Dangers of silent engines
The sound of an approaching car is one of the most recognisable sounds on the streets. However, with the growth of electric and hybrid vehicles this familiar sound may be changing.
Whilst the elimination of noise pollution may be welcomed by some, many people, especially the visually impaired, use the sound of car engines to keep them safe.
According to the RNIB, pedestrians are 40 per cent more likely to be hit by a hybrid or electric car than by one with a petrol or diesel engine in the UK.
Jaguar I-PACE designs Audible Vehicle Alert System
With no engine sound, the electric Jaguar I-PACE required a new way to warn blind, visually impaired and other vulnerable road users it is approaching at low speed.
The electric Jaguar I-PACE has designed a unique Audible Vehicle Alert System (AVAS) to warn vulnerable road users as the electric vehicle (EV) approaches.
Jaguar’s engineers have developed a sound that can be heard at speeds up to 20km/h and exceeds the 56dB(A) minimum required by forthcoming European legislation – the strictest in the world – for all new EVs from July 2019.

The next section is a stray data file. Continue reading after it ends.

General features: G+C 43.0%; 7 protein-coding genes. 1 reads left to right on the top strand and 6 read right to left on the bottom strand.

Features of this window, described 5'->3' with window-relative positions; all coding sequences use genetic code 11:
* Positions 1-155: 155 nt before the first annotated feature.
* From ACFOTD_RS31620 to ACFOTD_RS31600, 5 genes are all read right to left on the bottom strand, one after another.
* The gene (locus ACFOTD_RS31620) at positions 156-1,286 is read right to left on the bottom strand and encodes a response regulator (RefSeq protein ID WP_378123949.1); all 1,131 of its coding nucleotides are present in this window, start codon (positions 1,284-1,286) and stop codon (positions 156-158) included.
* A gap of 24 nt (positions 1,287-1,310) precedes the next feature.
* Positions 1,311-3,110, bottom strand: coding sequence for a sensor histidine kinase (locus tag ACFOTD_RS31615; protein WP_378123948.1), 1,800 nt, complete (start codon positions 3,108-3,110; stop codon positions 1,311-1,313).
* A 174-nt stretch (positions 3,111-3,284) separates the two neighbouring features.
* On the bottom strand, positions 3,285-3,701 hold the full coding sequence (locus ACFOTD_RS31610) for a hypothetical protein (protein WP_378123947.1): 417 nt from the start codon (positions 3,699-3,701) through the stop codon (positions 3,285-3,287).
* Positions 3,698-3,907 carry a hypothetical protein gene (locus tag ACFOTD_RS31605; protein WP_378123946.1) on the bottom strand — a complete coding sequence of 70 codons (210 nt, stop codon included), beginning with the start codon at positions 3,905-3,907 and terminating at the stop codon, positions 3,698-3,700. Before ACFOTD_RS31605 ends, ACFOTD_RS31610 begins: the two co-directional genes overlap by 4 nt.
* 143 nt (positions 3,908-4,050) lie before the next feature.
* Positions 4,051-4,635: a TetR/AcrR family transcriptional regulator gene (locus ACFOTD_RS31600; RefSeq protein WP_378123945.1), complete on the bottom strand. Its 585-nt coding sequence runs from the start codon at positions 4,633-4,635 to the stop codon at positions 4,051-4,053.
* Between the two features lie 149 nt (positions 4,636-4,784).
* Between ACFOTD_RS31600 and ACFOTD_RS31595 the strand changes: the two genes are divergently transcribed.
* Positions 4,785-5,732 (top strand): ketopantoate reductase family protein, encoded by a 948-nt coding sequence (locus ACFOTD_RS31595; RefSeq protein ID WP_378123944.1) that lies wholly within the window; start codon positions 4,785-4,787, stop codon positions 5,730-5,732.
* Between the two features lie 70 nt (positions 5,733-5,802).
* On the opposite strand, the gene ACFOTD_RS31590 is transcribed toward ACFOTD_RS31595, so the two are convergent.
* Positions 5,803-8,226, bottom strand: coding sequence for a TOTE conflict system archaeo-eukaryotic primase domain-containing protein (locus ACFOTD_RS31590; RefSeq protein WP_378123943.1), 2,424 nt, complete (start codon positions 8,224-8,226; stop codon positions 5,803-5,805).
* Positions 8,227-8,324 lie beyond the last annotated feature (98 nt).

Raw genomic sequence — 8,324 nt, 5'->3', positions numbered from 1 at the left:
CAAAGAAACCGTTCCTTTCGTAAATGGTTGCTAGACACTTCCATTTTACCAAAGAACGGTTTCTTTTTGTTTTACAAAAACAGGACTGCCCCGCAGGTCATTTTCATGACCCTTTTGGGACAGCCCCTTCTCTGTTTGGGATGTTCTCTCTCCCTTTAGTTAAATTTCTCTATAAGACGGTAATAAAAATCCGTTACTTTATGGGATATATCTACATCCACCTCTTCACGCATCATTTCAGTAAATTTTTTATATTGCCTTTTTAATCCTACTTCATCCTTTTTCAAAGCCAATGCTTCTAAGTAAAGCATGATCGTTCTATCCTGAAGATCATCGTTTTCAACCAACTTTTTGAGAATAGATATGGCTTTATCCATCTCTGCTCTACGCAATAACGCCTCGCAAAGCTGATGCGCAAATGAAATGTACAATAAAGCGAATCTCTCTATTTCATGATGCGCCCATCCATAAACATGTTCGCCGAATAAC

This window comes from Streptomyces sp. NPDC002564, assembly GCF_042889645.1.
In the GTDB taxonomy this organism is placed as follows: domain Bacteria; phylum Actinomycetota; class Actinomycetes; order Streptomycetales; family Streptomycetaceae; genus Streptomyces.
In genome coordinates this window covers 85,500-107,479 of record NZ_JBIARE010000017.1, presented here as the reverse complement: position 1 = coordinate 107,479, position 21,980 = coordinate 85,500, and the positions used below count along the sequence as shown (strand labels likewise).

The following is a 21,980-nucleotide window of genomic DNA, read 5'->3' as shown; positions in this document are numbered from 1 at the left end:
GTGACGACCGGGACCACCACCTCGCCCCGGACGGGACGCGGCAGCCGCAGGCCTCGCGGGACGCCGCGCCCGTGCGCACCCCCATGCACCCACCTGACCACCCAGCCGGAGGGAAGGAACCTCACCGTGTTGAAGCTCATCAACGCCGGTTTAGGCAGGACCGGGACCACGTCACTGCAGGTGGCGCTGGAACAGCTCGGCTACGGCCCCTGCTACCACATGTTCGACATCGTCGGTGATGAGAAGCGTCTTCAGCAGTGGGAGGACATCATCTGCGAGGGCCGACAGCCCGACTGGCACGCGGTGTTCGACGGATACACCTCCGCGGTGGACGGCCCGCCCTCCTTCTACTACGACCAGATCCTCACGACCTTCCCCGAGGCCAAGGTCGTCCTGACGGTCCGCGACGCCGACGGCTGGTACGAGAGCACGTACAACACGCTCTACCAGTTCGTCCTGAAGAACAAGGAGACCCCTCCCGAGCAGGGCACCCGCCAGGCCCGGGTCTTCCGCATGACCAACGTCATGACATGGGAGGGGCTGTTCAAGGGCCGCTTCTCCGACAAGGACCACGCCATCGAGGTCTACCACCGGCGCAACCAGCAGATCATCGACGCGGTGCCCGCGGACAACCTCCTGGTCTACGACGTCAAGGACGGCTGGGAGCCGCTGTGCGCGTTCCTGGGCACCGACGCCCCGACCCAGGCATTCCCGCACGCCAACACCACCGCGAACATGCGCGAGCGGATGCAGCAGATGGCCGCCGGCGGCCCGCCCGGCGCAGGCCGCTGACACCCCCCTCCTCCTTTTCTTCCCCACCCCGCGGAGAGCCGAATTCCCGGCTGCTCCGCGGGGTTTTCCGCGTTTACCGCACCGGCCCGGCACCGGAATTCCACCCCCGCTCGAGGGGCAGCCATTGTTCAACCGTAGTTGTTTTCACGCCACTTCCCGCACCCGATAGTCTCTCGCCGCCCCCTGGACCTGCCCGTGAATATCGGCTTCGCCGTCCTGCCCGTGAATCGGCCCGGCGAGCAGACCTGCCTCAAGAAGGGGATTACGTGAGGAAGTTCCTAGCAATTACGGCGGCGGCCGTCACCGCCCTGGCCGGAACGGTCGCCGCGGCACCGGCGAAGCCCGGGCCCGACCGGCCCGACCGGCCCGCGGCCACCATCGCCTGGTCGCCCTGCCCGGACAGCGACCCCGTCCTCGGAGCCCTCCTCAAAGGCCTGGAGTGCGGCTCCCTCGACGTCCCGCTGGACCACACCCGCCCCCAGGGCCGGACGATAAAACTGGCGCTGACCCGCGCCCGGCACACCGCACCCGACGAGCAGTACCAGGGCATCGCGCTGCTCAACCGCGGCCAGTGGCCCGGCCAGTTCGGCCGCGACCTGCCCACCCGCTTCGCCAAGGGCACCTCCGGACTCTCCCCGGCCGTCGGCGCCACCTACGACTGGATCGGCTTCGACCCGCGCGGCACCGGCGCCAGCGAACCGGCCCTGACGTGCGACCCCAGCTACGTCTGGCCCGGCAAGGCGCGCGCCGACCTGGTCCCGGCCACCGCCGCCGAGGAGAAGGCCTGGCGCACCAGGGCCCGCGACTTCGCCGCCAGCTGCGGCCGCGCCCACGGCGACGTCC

The I-PACE’s sound was tested by members of Guide Dogs for the Blind, marking the start of an on-going relationship between the two organisations.
Iain Suffield, Jaguar noise, vibration & harshness technical specialist said: “The absence of traditional engine noise from electric vehicles creates a problem for vulnerable pedestrians, such as the blind or visually impaired. This is especially true at low speeds in town centres and car parks.
“We developed the Audible Vehicle Alert System for the I-PACE to ensure the safety of all road users. Our potentially life-saving technology cannot be switched off and as the leading charity for people with sight loss, we are pleased to have the support of Guide Dogs to ensure real people are at the heart of our product testing.”